COVID-19 could spark a wave of Parkinson’s disease
Neurologists warn that the COVID-19 infection may pose yet another serious threat to human health -l consequences that could follow in the wake of the virus.
Although scientists are still learning how the SARS-CoV-2 virus is able to invade the brain and central nervous system, the fact that it's getting in there is clear," says neuroscientist Kevin Barnham from the Florey Institute of Neuroscience & Mental Health in Australia.
Our best understanding is that the virus can cause insult to brain cells, with potential for neurodegeneration to follow on from there."
A similar effect after the Spanish Flu pandemic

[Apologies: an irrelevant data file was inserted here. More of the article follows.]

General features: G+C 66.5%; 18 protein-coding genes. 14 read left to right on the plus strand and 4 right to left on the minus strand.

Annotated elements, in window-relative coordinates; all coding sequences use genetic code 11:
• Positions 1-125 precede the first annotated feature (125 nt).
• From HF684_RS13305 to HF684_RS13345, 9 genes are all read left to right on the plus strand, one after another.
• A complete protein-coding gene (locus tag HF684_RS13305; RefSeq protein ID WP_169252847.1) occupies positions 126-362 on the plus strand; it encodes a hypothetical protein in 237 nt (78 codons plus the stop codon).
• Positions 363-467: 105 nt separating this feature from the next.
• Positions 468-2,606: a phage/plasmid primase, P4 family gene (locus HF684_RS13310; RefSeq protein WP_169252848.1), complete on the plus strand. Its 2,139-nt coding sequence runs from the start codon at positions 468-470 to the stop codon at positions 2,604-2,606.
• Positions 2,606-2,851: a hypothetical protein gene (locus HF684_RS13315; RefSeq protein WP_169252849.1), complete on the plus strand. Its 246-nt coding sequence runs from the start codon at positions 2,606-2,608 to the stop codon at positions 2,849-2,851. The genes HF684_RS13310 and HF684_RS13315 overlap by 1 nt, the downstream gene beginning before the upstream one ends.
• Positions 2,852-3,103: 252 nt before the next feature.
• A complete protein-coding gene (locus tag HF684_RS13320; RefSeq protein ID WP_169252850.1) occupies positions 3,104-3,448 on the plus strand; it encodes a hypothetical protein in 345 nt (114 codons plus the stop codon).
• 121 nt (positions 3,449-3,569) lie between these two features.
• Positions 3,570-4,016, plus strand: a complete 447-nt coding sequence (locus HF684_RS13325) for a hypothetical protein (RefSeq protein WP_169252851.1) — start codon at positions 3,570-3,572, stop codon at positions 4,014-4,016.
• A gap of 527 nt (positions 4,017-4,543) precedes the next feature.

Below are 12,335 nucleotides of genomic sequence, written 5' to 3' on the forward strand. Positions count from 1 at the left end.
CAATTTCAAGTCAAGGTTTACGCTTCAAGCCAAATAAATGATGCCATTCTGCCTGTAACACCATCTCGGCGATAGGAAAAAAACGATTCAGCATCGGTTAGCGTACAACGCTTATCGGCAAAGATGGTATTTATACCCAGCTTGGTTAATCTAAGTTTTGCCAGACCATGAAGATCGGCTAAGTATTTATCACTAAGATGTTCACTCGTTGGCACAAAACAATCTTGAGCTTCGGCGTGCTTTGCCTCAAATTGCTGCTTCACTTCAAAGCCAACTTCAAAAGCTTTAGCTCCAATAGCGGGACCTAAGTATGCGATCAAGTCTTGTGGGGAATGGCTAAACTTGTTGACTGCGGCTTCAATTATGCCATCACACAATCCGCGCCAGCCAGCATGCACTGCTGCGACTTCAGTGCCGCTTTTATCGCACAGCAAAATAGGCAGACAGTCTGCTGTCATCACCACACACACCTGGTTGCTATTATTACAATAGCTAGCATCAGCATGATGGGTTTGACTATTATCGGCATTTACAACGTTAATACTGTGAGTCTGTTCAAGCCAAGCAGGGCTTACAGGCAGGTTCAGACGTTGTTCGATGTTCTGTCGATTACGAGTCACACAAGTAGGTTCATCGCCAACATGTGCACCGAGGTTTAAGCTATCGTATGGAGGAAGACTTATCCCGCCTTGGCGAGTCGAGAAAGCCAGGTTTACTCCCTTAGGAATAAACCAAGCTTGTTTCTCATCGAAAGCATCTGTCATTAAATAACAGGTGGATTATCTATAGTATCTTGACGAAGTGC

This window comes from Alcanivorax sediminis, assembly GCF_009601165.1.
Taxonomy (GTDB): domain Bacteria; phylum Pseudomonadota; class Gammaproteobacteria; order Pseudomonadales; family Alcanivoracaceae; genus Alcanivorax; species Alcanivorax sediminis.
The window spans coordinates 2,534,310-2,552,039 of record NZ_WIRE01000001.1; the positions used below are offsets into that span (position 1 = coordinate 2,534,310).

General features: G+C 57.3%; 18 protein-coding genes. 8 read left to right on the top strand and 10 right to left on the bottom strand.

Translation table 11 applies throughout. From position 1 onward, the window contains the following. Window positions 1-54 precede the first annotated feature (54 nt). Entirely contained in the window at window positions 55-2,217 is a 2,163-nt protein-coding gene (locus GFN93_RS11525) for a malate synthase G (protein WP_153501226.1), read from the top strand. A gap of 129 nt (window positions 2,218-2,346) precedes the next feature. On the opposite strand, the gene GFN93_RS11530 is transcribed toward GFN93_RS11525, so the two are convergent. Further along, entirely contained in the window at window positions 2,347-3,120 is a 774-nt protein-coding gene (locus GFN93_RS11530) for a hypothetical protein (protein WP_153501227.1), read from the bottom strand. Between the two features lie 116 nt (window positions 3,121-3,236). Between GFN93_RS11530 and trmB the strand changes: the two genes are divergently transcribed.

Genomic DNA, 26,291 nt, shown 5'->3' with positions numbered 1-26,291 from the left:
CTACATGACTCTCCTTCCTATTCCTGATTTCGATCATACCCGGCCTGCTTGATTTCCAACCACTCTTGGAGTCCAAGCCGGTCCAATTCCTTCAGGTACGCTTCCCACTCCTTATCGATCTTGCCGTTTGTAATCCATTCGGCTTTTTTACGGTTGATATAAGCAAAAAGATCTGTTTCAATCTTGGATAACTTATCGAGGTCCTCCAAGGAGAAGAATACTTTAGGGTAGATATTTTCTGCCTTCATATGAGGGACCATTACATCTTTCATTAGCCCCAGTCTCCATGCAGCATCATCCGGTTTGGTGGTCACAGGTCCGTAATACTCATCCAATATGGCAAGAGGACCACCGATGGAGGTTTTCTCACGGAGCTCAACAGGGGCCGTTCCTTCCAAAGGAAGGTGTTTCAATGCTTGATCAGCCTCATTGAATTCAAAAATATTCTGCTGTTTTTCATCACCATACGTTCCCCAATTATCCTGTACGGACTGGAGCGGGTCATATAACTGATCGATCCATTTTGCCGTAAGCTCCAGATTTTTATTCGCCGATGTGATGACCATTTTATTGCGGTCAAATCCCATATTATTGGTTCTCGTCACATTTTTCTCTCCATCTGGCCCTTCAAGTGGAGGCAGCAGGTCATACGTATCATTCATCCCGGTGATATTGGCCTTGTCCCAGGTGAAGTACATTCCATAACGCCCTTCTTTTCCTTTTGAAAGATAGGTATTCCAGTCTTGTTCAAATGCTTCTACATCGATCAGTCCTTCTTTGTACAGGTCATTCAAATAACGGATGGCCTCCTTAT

A similar long-term effect was seen after the Spanish Flu pandemic last century. Then, a form of brain inflammation called encephalitis lethargica tied to the pandemic increased the risk of parkinsonism by two to three times.
We can take insight from the neurological consequences that followed the Spanish Flu pandemic in 1918," Barnham says.
In a new study, Barnham and his co-authors propose that the "third wave" of the COVID-19 pandemic might not be a resurgence in coronavirus infections, but a subsequent increase in viral-associated cases of Parkinson's disease, seeded by neuroinflammation, triggered in the brain as an immune response to the virus.
While the researchers acknowledge there is currently insufficient data to quantify the increased risk of developing Parkinson's disease in relation to COVID-19 infections, they suggest the best way of identifying future cases early would be long-term screening of SARS-CoV-2 cases post-recovery, monitoring for expressions of neurodegenerative disease.
The findings are reported in the Journal of Parkinson's Disease.